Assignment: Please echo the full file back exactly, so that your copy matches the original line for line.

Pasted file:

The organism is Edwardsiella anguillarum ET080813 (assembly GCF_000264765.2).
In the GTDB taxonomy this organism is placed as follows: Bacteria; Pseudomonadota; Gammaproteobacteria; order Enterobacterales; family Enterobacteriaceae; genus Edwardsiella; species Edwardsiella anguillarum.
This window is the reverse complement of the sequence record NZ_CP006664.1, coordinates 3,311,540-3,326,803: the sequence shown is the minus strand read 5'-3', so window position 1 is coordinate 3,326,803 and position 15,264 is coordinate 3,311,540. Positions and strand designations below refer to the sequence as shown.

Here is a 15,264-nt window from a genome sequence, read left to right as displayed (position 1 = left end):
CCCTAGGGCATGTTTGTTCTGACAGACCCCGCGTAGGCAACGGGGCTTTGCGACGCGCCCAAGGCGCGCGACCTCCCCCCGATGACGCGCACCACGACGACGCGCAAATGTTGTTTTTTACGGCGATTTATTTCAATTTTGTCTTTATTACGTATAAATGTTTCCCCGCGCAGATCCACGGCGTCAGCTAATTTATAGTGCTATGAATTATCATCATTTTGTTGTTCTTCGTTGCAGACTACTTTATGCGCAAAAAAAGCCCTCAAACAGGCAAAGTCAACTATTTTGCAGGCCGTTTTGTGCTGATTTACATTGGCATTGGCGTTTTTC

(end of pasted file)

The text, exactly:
The organism is Edwardsiella anguillarum ET080813 (assembly GCF_000264765.2).
In the GTDB taxonomy this organism is placed as follows: Bacteria; Pseudomonadota; Gammaproteobacteria; order Enterobacterales; family Enterobacteriaceae; genus Edwardsiella; species Edwardsiella anguillarum.
This window is the reverse complement of the sequence record NZ_CP006664.1, coordinates 3,311,540-3,326,803: the sequence shown is the minus strand read 5'-3', so window position 1 is coordinate 3,326,803 and position 15,264 is coordinate 3,311,540. Positions and strand designations below refer to the sequence as shown.

Here is a 15,264-nt window from a genome sequence, read left to right as displayed (position 1 = left end):
CCCTAGGGCATGTTTGTTCTGACAGACCCCGCGTAGGCAACGGGGCTTTGCGACGCGCCCAAGGCGCGCGACCTCCCCCCGATGACGCGCACCACGACGACGCGCAAATGTTGTTTTTTACGGCGATTTATTTCAATTTTGTCTTTATTACGTATAAATGTTTCCCCGCGCAGATCCACGGCGTCAGCTAATTTATAGTGCTATGAATTATCATCATTTTGTTGTTCTTCGTTGCAGACTACTTTATGCGCAAAAAAAGCCCTCAAACAGGCAAAGTCAACTATTTTGCAGGCCGTTTTGTGCTGATTTACATTGGCATTGGCGTTTTTC